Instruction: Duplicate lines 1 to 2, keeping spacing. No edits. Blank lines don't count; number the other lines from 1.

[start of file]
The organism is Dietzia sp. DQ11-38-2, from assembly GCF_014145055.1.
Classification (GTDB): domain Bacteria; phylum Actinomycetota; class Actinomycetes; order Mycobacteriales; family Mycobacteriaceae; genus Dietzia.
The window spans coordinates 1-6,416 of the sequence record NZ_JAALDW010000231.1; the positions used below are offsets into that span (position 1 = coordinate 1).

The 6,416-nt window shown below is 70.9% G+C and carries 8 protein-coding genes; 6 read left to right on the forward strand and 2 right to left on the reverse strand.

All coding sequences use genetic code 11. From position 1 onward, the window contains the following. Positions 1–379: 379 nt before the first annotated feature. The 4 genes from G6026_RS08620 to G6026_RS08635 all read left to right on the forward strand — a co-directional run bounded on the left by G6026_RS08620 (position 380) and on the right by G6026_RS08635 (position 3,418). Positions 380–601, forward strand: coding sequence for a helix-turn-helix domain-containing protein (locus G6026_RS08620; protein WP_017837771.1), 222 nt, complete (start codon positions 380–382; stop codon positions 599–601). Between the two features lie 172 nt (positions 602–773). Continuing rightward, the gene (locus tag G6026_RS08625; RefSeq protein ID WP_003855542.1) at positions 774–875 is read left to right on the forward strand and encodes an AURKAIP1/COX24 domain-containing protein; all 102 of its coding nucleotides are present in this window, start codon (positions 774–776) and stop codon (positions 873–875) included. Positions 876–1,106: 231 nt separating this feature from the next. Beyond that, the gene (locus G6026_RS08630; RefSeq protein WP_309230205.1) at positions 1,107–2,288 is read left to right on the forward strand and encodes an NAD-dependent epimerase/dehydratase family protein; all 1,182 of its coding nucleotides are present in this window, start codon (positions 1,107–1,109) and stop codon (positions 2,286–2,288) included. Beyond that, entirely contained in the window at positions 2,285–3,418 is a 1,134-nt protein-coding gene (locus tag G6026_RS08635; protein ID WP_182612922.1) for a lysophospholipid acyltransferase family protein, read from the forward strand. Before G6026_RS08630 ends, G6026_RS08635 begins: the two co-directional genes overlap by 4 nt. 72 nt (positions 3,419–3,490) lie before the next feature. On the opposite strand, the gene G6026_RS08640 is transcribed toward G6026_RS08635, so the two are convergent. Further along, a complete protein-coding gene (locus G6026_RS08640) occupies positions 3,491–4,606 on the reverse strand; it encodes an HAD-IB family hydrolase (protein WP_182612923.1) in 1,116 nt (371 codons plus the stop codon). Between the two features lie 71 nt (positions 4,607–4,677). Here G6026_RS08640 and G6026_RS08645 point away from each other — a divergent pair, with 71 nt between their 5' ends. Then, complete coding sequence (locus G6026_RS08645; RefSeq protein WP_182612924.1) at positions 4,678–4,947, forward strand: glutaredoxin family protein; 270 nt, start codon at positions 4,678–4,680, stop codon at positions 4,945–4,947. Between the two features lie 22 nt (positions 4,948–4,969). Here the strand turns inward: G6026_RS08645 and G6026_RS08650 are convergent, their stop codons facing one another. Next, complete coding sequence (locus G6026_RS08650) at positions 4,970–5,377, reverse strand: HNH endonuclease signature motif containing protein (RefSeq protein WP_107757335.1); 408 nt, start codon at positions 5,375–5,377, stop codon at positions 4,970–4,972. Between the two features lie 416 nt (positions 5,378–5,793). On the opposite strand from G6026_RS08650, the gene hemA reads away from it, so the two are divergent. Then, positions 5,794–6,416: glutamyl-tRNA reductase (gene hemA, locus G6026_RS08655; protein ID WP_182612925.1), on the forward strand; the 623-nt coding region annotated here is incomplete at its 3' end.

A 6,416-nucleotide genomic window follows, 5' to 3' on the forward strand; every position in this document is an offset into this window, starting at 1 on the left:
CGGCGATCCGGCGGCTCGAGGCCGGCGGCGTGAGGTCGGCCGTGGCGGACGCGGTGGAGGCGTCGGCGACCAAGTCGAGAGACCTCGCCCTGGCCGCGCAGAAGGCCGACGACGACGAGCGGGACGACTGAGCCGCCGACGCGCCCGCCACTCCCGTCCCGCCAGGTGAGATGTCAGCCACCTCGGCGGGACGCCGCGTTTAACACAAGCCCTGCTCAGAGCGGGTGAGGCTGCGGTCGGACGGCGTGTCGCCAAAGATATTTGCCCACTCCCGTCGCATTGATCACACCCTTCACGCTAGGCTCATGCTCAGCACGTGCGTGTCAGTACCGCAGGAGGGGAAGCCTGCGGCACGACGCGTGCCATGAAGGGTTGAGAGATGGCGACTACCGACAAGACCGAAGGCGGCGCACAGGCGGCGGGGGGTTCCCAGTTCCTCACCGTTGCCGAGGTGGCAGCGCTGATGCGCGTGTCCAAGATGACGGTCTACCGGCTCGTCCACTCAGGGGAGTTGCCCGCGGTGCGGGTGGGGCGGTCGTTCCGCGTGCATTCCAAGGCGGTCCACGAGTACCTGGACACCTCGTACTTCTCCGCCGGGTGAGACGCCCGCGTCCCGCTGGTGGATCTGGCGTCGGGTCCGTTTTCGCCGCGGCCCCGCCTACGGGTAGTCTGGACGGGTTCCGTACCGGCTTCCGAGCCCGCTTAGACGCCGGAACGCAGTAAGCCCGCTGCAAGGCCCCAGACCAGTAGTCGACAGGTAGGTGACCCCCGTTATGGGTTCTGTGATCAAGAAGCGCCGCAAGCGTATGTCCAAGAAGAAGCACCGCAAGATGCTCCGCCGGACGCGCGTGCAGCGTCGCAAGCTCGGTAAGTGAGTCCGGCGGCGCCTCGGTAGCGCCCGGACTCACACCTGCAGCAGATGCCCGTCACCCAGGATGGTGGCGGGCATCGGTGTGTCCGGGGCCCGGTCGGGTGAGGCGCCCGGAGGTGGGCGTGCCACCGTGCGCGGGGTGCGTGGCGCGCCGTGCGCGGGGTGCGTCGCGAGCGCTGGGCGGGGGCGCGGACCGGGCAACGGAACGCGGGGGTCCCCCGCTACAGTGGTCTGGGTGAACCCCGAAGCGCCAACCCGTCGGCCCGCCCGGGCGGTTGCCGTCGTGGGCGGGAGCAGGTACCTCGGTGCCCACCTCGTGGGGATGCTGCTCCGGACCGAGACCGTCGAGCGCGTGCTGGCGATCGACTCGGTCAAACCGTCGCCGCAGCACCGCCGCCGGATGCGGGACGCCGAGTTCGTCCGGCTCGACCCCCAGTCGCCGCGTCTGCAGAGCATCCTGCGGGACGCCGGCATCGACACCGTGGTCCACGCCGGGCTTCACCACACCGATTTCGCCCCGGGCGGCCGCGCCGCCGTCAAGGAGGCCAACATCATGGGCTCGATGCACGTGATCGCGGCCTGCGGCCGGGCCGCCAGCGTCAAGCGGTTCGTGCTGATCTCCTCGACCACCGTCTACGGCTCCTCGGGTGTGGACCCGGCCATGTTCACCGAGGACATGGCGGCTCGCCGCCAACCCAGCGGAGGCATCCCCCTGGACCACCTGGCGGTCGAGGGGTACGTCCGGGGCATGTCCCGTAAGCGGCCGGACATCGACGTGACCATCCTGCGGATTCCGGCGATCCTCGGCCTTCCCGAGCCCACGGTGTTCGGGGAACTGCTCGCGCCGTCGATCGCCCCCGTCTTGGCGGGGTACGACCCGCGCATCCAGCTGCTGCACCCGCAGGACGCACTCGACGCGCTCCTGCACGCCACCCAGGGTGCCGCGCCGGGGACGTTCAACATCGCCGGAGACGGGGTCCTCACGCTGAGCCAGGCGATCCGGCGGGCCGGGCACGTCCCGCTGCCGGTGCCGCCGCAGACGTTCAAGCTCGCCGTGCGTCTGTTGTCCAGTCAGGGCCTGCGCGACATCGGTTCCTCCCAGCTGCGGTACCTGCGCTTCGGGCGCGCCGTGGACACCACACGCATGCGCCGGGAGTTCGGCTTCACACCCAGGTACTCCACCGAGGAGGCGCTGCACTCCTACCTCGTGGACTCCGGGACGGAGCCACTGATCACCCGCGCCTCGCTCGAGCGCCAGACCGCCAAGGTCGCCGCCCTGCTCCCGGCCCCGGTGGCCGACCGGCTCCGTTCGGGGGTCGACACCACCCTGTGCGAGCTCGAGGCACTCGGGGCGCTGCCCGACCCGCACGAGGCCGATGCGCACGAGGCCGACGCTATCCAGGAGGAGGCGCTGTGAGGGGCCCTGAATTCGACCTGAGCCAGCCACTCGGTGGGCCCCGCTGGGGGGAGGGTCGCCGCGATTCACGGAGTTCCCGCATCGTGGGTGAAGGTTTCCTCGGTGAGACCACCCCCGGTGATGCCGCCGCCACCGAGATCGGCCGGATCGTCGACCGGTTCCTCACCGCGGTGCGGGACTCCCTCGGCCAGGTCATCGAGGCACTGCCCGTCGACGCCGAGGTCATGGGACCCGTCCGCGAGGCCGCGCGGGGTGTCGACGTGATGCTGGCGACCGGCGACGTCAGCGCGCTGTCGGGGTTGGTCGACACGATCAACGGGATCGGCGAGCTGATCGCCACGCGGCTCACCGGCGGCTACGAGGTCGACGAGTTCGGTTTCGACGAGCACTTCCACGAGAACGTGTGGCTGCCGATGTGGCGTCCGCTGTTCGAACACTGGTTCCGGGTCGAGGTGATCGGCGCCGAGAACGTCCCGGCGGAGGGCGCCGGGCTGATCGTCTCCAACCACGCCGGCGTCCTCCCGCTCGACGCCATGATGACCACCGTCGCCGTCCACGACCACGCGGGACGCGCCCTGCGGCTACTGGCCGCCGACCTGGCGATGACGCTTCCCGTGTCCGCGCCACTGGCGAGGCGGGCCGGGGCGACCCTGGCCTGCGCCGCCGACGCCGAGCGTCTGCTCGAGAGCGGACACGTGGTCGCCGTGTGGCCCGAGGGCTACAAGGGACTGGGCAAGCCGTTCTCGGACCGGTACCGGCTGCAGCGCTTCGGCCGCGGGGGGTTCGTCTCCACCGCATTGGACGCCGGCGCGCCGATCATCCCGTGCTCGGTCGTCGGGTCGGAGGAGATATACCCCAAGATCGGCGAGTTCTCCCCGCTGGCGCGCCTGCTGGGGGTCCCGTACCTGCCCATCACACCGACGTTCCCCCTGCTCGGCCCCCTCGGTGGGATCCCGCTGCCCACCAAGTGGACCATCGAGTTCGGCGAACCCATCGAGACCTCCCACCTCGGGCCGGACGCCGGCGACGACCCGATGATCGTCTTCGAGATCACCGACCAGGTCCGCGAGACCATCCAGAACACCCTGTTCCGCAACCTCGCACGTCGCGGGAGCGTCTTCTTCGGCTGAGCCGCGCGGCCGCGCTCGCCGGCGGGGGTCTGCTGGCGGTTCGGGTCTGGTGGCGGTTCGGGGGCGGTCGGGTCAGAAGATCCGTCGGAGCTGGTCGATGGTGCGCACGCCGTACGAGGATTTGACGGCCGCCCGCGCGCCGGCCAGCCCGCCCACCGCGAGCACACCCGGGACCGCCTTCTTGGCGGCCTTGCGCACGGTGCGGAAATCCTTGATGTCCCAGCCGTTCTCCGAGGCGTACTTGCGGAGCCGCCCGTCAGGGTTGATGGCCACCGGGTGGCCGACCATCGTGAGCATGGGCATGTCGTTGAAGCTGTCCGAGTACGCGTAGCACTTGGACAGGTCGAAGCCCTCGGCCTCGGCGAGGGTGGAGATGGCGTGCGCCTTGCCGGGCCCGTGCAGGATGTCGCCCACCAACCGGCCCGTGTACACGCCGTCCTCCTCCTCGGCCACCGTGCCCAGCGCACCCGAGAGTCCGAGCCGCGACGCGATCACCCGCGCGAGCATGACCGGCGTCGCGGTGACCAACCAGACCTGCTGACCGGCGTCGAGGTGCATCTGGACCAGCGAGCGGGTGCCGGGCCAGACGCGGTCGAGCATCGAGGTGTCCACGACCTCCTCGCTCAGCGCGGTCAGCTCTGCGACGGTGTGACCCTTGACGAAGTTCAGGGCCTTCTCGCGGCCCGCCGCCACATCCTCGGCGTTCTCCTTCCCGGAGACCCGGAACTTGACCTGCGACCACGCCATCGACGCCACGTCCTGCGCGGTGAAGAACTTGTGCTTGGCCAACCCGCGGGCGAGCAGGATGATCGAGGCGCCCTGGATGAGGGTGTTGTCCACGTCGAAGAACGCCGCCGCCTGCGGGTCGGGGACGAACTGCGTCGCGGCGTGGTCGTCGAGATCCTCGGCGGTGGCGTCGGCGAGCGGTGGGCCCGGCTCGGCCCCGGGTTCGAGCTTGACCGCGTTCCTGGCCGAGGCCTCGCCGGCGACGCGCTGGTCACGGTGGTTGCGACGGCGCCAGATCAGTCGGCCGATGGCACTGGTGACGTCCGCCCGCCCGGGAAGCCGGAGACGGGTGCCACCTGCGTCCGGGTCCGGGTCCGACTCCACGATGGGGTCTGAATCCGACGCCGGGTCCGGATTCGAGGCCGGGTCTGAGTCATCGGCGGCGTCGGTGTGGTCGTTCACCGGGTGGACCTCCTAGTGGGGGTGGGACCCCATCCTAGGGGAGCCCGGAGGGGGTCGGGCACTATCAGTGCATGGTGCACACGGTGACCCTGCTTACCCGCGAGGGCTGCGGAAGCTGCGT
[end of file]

The organism is Dietzia sp. DQ11-38-2, from assembly GCF_014145055.1.
Classification (GTDB): domain Bacteria; phylum Actinomycetota; class Actinomycetes; order Mycobacteriales; family Mycobacteriaceae; genus Dietzia.